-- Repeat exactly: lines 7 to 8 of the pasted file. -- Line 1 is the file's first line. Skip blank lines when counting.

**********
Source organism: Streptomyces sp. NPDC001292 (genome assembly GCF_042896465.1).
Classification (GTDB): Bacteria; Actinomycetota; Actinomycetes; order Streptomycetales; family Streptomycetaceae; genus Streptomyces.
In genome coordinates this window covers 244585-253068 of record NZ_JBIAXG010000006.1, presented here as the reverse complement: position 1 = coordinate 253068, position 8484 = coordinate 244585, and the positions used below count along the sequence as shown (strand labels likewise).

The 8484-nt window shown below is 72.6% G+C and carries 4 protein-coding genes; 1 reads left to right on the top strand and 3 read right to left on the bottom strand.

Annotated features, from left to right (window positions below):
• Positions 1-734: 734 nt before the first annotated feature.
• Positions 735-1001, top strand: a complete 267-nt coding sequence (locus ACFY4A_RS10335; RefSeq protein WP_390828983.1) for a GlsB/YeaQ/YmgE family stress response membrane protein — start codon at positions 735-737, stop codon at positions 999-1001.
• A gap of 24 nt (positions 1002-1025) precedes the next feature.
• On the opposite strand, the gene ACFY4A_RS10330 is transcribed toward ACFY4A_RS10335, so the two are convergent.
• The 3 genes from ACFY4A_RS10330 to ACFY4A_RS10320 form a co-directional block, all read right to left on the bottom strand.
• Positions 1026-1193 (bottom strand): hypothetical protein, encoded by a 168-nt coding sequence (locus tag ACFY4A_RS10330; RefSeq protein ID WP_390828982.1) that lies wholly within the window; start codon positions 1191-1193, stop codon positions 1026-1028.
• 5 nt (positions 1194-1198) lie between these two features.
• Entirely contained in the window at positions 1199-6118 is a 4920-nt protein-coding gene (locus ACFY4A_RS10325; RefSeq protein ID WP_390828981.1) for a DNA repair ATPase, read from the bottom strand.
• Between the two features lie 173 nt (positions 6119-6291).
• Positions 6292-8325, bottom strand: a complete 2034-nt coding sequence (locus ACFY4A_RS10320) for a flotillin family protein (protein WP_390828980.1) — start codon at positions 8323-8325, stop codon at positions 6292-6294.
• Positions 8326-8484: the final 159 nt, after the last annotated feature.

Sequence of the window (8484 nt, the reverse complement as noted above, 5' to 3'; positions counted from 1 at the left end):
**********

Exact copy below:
• Positions 735-1001, top strand: a complete 267-nt coding sequence (locus ACFY4A_RS10335; RefSeq protein WP_390828983.1) for a GlsB/YeaQ/YmgE family stress response membrane protein — start codon at positions 735-737, stop codon at positions 999-1001.
• A gap of 24 nt (positions 1002-1025) precedes the next feature.